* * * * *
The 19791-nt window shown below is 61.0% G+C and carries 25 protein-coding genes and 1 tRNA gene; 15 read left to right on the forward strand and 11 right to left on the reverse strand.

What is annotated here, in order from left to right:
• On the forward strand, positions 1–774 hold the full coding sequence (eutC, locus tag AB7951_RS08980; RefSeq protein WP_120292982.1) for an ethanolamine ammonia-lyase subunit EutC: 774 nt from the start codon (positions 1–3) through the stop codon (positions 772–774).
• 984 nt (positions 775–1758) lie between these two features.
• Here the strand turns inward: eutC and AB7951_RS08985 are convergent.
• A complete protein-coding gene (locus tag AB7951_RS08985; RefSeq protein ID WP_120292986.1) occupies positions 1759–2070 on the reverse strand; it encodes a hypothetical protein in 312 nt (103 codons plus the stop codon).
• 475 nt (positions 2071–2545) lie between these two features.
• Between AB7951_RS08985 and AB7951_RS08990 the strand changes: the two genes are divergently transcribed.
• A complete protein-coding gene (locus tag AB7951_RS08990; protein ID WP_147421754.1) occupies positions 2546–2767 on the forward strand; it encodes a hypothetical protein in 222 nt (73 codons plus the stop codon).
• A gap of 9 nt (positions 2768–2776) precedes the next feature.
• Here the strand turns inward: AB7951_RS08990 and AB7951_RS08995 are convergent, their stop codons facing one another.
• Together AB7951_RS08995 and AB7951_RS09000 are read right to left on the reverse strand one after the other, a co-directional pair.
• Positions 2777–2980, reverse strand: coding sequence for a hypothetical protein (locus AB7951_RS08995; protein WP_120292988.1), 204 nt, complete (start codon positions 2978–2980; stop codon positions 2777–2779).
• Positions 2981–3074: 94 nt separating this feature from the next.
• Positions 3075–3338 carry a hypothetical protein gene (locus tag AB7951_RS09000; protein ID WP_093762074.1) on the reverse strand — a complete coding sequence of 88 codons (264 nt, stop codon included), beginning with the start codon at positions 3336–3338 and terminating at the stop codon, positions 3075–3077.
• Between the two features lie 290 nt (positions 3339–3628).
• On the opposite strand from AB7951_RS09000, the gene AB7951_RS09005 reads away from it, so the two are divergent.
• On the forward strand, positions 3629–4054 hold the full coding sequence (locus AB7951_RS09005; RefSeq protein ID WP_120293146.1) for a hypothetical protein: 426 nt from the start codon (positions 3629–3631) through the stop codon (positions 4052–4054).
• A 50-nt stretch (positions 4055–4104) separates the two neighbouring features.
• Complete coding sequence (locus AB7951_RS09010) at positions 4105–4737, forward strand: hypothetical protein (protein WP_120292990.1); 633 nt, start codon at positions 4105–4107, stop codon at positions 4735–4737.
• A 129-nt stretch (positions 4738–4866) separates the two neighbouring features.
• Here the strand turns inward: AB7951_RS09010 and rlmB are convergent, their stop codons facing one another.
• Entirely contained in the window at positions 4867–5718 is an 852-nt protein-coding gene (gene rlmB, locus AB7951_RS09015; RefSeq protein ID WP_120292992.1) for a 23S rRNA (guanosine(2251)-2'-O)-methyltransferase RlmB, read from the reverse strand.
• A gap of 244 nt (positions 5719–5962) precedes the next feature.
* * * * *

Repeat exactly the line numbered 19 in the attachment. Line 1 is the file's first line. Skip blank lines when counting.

• A 50-nt stretch (positions 4055–4104) separates the two neighbouring features.